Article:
Essential oils… If you regularly use essential oils, smell each one and diffuse the one that draws you to it. If you are new to essential oils, choose a lavender for relaxation or a citrus (lemon or orange) to lighten your mood and lift the heaviness of trauma. A diffuser (widely available) allows you to enjoy the benefits for hours, but if you can’t get your hands on one, dab a few drops on your wrists or temples and inhale deeply.


Candlelight… The most gentle way to view the world is by candlelight. The primal glow softens the hard edges of everything in our sight and works its way inward. Light a candle and, literally, change the way you see the world.


Bath… Slip into a warm bath. For centering trifecta, add a few drops of essential oil and some candles to your bath experience.

Labyrinth… If you live near a labyrinth, go walk it. This ancient meditative movement takes you from the outer to the inner, both physically and spiritually. I always doubt the power of this simple practice when I start, but I inevitably receive an important message or experience a needed release by the time I reach the center. Not sure where to find one? Search this labyrinth locator. I found 30 within a 25 mile radius of me, including the one I walked this morning.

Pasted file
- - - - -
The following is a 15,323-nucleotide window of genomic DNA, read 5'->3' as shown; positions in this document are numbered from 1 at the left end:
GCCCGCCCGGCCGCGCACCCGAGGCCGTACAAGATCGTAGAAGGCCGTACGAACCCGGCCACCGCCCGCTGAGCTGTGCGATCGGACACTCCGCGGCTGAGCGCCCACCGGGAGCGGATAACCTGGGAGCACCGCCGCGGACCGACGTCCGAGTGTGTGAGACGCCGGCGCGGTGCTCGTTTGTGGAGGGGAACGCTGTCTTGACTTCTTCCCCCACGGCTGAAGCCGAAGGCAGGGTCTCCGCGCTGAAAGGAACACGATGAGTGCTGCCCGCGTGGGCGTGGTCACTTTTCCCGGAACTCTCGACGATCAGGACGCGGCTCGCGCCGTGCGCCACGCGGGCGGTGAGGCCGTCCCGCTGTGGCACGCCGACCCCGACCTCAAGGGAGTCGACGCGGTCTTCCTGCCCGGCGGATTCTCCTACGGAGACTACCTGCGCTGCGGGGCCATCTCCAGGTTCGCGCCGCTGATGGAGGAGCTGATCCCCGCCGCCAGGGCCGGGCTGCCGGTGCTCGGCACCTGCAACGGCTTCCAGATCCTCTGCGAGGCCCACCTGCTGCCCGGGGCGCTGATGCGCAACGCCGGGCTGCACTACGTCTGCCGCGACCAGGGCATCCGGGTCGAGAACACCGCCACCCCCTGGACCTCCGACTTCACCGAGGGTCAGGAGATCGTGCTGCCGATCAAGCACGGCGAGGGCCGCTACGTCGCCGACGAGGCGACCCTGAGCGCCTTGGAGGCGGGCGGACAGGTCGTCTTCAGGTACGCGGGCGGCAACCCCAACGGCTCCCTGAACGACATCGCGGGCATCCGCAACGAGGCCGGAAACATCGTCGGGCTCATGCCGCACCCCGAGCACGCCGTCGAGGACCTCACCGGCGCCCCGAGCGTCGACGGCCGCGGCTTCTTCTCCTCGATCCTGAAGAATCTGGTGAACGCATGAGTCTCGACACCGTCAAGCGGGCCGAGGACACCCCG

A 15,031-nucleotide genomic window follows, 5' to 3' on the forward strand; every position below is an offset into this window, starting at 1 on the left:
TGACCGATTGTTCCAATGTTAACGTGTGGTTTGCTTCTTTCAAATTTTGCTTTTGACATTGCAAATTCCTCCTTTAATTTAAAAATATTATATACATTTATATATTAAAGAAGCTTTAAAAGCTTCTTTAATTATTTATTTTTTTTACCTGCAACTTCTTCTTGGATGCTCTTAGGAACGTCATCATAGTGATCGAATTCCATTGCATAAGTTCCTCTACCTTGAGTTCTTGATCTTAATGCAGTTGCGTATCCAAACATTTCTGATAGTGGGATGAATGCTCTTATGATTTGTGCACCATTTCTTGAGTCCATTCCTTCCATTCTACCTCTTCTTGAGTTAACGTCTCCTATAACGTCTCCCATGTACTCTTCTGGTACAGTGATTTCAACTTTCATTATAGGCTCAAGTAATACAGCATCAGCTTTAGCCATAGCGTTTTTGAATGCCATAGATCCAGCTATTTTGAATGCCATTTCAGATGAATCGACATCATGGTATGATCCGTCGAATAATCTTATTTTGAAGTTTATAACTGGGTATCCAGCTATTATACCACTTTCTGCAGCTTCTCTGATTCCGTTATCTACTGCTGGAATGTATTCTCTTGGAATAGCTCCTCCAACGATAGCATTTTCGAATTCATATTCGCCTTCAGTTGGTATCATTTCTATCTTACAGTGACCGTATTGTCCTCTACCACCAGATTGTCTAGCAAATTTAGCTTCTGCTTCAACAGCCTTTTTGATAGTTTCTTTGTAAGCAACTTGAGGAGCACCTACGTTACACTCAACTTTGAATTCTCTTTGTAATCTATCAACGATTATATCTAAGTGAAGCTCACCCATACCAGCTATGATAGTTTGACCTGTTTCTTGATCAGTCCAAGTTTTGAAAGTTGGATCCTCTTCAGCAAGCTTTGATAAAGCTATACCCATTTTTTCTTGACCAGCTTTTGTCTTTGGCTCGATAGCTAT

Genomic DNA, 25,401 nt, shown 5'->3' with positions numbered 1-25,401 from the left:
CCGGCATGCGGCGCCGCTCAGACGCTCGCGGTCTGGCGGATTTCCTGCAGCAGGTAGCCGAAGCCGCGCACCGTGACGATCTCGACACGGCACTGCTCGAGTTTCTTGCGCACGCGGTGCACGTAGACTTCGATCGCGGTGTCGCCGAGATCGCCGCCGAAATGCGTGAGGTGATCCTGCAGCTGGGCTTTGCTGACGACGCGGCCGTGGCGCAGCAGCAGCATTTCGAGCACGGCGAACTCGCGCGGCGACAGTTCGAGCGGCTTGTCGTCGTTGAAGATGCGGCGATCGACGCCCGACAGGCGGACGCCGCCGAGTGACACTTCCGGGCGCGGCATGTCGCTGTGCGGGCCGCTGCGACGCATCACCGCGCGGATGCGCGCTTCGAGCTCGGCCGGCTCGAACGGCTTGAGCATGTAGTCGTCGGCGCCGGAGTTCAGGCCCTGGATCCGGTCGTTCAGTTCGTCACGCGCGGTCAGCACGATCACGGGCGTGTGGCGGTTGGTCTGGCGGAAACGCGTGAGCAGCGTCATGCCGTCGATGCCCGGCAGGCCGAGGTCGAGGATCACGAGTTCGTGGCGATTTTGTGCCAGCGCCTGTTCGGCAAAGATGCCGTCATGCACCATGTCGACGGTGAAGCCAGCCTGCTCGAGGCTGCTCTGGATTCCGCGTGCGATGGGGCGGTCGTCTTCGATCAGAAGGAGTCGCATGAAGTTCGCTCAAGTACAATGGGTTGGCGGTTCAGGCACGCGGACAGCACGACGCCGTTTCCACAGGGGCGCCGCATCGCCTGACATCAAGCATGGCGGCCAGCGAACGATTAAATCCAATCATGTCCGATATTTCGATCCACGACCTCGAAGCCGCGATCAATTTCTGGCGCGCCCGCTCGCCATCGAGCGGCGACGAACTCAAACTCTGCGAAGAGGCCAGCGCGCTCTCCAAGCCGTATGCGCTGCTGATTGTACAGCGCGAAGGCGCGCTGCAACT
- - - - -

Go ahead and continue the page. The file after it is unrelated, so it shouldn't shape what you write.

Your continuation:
Yoga… If you have a home practice, choose some simple grounding poses—mountain pose (tadasana), down dog (adho mukha svanasana), warrior pose (virabhadrasana) and easy seated pose (sukhasasna). Listen to your body, and move through or hold poses in ways that feel nourishing to you. An extended corpse pose (savasana) just might be your whole practice today.


Tea… Make tea a morning or evening ritual, choosing a blend with calming properties and preparing it as old school as possible. Avoid microwaving your water and opt for a whistling tea kettle instead. Create an unplugged zone around your tea and sip it slowly. You can read something spiritual and inspiration, but don’t read the newspaper or escape into a novel. 

Soup… Are you sensing a theme here? Like tea, soup is warm and grounding and can be sipped and savored. Choose a soup that’s flavorful but not overly spicy. It’s hard to frantically eat soup. Let the slow pace of your spooning seep into the rest of your day.